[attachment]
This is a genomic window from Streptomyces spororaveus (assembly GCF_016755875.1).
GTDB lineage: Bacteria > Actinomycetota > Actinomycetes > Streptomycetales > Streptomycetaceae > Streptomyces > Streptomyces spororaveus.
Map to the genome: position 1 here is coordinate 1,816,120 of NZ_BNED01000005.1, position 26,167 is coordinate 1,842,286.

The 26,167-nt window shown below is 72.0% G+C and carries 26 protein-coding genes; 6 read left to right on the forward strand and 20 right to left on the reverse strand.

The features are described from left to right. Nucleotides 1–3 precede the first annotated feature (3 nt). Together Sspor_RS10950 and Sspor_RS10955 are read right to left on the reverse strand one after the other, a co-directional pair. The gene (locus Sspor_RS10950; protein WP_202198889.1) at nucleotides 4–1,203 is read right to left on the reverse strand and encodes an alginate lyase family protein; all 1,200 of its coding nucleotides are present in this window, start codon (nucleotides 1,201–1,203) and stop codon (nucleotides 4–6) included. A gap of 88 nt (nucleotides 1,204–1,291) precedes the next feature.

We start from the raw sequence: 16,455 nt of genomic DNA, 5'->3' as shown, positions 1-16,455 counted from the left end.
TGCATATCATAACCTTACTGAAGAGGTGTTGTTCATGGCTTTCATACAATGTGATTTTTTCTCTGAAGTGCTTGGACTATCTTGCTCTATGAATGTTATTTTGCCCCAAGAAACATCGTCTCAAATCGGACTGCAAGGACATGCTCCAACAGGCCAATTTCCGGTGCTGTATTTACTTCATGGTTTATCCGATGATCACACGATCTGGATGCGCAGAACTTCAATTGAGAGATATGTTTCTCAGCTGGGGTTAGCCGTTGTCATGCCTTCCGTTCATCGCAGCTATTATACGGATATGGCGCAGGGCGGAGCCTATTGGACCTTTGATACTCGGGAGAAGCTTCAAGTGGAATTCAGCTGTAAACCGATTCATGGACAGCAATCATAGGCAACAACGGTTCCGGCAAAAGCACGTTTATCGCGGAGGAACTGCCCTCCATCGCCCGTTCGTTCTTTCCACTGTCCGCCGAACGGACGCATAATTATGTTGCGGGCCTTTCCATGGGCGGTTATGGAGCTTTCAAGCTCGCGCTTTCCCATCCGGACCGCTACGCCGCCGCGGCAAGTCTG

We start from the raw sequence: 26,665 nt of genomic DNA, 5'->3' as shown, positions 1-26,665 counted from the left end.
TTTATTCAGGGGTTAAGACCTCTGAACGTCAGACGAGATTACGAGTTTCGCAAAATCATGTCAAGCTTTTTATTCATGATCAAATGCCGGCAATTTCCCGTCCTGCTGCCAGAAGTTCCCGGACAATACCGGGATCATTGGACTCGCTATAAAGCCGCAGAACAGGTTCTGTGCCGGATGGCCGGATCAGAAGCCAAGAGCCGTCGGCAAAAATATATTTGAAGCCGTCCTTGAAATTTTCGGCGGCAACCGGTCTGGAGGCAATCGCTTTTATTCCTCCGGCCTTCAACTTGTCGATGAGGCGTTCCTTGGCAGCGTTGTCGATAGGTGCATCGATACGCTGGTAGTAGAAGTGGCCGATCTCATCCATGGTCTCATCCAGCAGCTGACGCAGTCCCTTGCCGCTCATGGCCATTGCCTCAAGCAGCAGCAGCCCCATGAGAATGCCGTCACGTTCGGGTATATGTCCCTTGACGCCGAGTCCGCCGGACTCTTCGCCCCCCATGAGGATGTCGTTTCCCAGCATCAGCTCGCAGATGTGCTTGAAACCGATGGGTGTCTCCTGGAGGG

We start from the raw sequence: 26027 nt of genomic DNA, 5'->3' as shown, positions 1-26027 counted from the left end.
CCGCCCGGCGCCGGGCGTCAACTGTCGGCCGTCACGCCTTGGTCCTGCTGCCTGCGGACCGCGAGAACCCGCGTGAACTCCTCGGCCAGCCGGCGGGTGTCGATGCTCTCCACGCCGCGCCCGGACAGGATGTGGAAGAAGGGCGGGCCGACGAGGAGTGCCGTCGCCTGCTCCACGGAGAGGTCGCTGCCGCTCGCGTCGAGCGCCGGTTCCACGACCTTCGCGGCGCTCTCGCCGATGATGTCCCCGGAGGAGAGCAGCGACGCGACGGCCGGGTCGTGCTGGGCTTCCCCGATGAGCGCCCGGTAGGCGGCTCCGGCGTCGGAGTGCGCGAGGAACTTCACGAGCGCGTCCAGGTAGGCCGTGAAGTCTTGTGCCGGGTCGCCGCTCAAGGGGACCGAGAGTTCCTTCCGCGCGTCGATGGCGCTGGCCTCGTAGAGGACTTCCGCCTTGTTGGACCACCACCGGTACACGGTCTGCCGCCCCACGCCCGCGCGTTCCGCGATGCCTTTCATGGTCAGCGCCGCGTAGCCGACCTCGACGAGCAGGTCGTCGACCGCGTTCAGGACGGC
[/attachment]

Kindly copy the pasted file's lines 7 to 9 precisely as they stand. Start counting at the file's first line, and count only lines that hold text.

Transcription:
TGCATATCATAACCTTACTGAAGAGGTGTTGTTCATGGCTTTCATACAATGTGATTTTTTCTCTGAAGTGCTTGGACTATCTTGCTCTATGAATGTTATTTTGCCCCAAGAAACATCGTCTCAAATCGGACTGCAAGGACATGCTCCAACAGGCCAATTTCCGGTGCTGTATTTACTTCATGGTTTATCCGATGATCACACGATCTGGATGCGCAGAACTTCAATTGAGAGATATGTTTCTCAGCTGGGGTTAGCCGTTGTCATGCCTTCCGTTCATCGCAGCTATTATACGGATATGGCGCAGGGCGGAGCCTATTGGACCTTTGATACTCGGGAGAAGCTTCAAGTGGAATTCAGCTGTAAACCGATTCATGGACAGCAATCATAGGCAACAACGGTTCCGGCAAAAGCACGTTTATCGCGGAGGAACTGCCCTCCATCGCCCGTTCGTTCTTTCCACTGTCCGCCGAACGGACGCATAATTATGTTGCGGGCCTTTCCATGGGCGGTTATGGAGCTTTCAAGCTCGCGCTTTCCCATCCGGACCGCTACGCCGCCGCGGCAAGTCTG

We start from the raw sequence: 26,665 nt of genomic DNA, 5'->3' as shown, positions 1-26,665 counted from the left end.
TTTATTCAGGGGTTAAGACCTCTGAACGTCAGACGAGATTACGAGTTTCGCAAAATCATGTCAAGCTTTTTATTCATGATCAAATGCCGGCAATTTCCCGTCCTGCTGCCAGAAGTTCCCGGACAATACCGGGATCATTGGACTCGCTATAAAGCCGCAGAACAGGTTCTGTGCCGGATGGCCGGATCAGAAGCCAAGAGCCGTCGGCAAAAATATATTTGAAGCCGTCCTTGAAATTTTCGGCGGCAACCGGTCTGGAGGCAATCGCTTTTATTCCTCCGGCCTTCAACTTGTCGATGAGGCGTTCCTTGGCAGCGTTGTCGATAGGTGCATCGATACGCTGGTAGTAGAAGTGGCCGATCTCATCCATGGTCTCATCCAGCAGCTGACGCAGTCCCTTGCCGCTCATGGCCATTGCCTCAAGCAGCAGCAGCCCCATGAGAATGCCGTCACGTTCGGGTATATGTCCCTTGACGCCGAGTCCGCCGGACTCTTCGCCCCCCATGAGGATGTCGTTTCCCAGCATCAGCTCGCAGATGTGCTTGAAACCGATGGGTGTCTCCTGGAGGG